When it comes to love, we often talk so much about the search for it rather than its preservation. What happens after you have found someone you want to be with and your relationship has left the honeymoon phase, entering a more mature love phase? How do you maintain your connection as the years tick by? At a time when high-profile couples married decades are calling it quits, from Blair Underwood and Desiree DaCosta divorcing after 27 years, to Dell and Sonya Curry contentiously splitting after more than 30, it’s a question that needs answering.
“The goal of any relationship is growth. If a person is not committed to the growth of the relationship, then just like any living thing, it dies,” New Orleans-based licensed clinical social worker, sexologist, sex and relationship expert, and therapist Shamyra Howard tells ESSENCE. She is the author of Use Your Mouth: Pocket-sized Conversations to Simply Improve 7 Types of Intimacy in and Out of the Bedroom. “Relationships need constant and consistent nurturing to survive. Unlike a spider plant, which requires minimal care and is hard to kill, relationships are more like roses, requiring attention and environmental changes to sustain life.”
Signs that you’ve landed in a place where attention to your relationship has fallen by the wayside, according to Howard, is that there is “a lack of interest in the growth of the relationship and an emotional disconnect.” Atlanta-based psychologist, speaker, minister, and author Alduan Tartt Ph.D, who offers a beloved marriage retreat, agrees.
“Disconnected couples usually have mistakenly taken their marriage for granted and stop doing the things that bonded them in the first place,” he says. “For instance, they used to talk all the time but barely set aside time to talk alone each night. This is common for marriages where kids are involved, work is demanding, and even with couples who simply forget to continue dating one another consistently.”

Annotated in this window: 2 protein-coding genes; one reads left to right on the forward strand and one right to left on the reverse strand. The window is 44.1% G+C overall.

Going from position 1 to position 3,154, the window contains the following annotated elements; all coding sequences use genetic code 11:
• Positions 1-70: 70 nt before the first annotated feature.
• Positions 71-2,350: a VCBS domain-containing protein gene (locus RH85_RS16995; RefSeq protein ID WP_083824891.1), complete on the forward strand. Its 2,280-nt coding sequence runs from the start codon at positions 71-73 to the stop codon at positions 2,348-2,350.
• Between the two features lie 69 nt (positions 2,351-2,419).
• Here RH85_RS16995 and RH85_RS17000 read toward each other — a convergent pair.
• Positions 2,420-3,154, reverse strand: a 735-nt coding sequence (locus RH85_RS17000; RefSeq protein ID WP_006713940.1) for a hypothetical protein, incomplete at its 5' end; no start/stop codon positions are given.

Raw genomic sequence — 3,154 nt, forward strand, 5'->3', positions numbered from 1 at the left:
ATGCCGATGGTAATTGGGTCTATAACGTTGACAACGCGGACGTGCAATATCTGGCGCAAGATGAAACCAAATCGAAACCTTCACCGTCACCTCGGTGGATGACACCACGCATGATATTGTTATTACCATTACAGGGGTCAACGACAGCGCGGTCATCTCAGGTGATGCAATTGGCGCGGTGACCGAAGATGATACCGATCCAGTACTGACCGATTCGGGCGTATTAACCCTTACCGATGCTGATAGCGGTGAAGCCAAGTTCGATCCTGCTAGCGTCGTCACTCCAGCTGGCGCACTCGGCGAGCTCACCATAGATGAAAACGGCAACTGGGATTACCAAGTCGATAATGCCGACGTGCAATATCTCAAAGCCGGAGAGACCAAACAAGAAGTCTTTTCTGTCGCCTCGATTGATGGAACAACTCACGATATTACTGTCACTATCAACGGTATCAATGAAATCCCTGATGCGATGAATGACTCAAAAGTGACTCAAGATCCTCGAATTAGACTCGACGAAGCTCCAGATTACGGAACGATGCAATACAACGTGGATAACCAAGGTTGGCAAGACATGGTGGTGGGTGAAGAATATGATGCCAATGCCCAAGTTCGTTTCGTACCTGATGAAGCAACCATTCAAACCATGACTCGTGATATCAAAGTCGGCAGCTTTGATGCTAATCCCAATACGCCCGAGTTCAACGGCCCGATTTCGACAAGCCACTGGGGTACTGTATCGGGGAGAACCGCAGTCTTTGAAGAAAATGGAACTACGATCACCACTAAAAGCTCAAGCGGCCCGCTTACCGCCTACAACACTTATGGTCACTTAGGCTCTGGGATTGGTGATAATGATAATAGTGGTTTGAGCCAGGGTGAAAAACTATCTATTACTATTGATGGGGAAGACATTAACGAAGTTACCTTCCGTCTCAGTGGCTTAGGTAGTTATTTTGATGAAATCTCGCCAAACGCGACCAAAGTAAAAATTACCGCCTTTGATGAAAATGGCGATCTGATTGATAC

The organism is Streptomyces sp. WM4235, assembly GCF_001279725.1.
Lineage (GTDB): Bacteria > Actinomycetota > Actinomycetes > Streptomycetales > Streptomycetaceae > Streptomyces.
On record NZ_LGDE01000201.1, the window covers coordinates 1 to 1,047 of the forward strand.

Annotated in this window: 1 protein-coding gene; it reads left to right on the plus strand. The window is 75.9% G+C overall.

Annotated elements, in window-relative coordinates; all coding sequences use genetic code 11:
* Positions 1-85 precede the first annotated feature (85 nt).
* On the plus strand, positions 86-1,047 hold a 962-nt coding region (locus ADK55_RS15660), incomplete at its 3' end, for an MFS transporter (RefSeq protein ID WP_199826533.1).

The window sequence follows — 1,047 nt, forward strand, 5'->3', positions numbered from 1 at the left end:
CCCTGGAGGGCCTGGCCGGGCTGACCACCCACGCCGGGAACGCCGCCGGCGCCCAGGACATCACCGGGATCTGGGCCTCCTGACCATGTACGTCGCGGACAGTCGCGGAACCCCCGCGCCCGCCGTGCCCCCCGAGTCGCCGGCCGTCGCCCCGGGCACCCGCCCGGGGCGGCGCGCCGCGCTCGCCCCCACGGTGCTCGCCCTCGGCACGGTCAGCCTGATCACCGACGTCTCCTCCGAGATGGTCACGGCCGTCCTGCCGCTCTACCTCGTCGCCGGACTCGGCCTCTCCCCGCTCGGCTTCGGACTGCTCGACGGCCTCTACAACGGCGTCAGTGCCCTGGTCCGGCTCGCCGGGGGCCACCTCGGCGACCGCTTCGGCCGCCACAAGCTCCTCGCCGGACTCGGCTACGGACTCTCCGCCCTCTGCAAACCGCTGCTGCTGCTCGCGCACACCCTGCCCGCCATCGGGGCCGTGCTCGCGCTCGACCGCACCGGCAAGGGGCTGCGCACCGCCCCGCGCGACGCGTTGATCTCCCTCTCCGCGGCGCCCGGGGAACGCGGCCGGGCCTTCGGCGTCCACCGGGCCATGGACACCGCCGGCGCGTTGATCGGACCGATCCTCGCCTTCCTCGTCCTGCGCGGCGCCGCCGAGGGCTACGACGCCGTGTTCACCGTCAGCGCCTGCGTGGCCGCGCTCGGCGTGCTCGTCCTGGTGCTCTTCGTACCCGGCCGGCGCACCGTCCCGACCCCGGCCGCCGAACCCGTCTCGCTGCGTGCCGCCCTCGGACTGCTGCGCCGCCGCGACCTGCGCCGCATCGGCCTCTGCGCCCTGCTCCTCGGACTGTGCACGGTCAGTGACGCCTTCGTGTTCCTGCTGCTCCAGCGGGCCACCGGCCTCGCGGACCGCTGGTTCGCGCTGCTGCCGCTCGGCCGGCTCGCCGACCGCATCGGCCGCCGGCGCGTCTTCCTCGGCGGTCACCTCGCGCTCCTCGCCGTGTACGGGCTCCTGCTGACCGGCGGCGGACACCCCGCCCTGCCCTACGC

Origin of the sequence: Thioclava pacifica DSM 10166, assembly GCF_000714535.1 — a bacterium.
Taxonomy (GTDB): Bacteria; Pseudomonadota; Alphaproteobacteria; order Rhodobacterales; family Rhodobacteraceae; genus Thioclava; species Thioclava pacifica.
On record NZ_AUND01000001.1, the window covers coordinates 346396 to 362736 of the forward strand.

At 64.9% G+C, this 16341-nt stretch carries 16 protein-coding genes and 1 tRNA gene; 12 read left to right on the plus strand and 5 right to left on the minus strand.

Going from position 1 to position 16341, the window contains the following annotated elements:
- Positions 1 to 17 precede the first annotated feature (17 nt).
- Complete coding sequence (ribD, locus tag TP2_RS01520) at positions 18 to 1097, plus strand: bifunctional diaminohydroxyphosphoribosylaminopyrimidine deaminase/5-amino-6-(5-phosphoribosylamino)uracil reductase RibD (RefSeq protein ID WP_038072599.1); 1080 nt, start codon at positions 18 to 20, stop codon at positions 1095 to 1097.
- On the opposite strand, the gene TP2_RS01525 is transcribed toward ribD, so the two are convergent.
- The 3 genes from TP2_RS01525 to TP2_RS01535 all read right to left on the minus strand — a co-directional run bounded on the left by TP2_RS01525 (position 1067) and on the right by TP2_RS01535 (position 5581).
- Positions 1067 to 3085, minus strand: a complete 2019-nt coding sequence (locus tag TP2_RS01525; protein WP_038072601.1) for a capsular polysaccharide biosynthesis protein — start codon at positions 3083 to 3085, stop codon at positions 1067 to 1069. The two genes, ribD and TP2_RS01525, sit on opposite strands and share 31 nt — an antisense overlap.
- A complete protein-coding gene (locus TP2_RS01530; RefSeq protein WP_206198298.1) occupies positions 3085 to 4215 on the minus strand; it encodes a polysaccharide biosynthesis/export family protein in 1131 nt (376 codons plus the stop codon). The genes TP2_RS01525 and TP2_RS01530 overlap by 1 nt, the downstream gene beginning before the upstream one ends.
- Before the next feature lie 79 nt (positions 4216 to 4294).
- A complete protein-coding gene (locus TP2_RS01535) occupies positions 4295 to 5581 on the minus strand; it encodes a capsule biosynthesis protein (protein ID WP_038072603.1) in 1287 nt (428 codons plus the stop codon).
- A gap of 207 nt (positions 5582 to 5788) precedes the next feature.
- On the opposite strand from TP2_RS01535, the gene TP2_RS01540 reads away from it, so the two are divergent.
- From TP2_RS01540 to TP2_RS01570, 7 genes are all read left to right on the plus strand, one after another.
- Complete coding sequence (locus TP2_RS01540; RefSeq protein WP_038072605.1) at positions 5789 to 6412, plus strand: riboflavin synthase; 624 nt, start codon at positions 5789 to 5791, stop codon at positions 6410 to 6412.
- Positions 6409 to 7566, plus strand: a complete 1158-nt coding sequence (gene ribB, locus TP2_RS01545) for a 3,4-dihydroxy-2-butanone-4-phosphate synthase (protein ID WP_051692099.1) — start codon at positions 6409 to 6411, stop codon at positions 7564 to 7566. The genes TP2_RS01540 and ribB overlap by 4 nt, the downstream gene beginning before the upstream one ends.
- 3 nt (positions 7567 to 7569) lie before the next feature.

When these signs or symptoms of a neglected connection show up, Tartt says it’s important to return to square one.
“Couples should go back to the beginning or the best phase of their marriage/relationship and determine what was working well.”
He recommends couples find their own “success blueprint” by setting up “rituals of connection.” This involves making time for certain practices that benefit the relationship, better known as carving out quality time. Sharing tea after dinner, coffee talk time, going for walks, watching a show cuddled next to one another, they can all keep a couple connected. Other big and small examples include a weekly date night, celebrating anniversaries, blocking off time for intimacy and fun, and deciding to always speak before either party leaves or returns home.
For couples finding themselves needing to do these things, Howard also suggests seeking out martial counseling, doing it early and often.
“Most couples can tell when their relationship is off track but too many wait until it is beyond repair to get help,” she says. “Research shows that couples go to therapy six years too late to work on their relationship.”
It’s good to know what to do when a long-term relationship begins to lose its fire, but it’s also important to know why it fades. Howard explains that the spark that exists at the beginning of relationships gradually declines over time as the love matures. To keep the spark alive in long-term relationships there must be some risk involved. While you’re not expected to do exactly what you did at the beginning of your relationship (perhaps staying up late to talk, sneaking away to have sex, etc.), your relationship needs risks. That means finding out what you can do to be interesting to your partner and vice versa. Take turns asking and answering the question, “What can I do to be more interesting to you this week?” and be open to the responses.
Both experts stress that the key to maintaining relationships, at any stage, is to be intentional about the actions you take in love. As Tartt puts it, “Love is an action and actions gets results!”